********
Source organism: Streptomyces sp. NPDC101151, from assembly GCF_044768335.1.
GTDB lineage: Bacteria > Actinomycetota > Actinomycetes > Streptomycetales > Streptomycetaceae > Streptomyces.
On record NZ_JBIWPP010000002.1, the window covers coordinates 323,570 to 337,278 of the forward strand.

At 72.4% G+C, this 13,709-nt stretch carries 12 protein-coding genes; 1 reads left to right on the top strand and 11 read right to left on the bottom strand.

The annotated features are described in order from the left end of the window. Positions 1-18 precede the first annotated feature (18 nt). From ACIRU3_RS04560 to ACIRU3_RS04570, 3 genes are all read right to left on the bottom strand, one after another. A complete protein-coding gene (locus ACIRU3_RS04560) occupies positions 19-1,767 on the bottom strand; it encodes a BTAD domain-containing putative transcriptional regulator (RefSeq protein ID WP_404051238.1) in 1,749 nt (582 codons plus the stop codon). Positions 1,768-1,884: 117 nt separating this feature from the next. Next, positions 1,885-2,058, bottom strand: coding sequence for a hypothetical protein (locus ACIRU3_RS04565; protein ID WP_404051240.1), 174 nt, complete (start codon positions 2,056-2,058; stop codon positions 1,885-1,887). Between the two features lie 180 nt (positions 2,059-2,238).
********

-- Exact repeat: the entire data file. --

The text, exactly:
Source organism: Streptomyces sp. NPDC101151, from assembly GCF_044768335.1.
GTDB lineage: Bacteria > Actinomycetota > Actinomycetes > Streptomycetales > Streptomycetaceae > Streptomyces.
On record NZ_JBIWPP010000002.1, the window covers coordinates 323,570 to 337,278 of the forward strand.

At 72.4% G+C, this 13,709-nt stretch carries 12 protein-coding genes; 1 reads left to right on the top strand and 11 read right to left on the bottom strand.

The annotated features are described in order from the left end of the window. Positions 1-18 precede the first annotated feature (18 nt). From ACIRU3_RS04560 to ACIRU3_RS04570, 3 genes are all read right to left on the bottom strand, one after another. A complete protein-coding gene (locus ACIRU3_RS04560) occupies positions 19-1,767 on the bottom strand; it encodes a BTAD domain-containing putative transcriptional regulator (RefSeq protein ID WP_404051238.1) in 1,749 nt (582 codons plus the stop codon). Positions 1,768-1,884: 117 nt separating this feature from the next. Next, positions 1,885-2,058, bottom strand: coding sequence for a hypothetical protein (locus ACIRU3_RS04565; protein ID WP_404051240.1), 174 nt, complete (start codon positions 2,056-2,058; stop codon positions 1,885-1,887). Between the two features lie 180 nt (positions 2,059-2,238).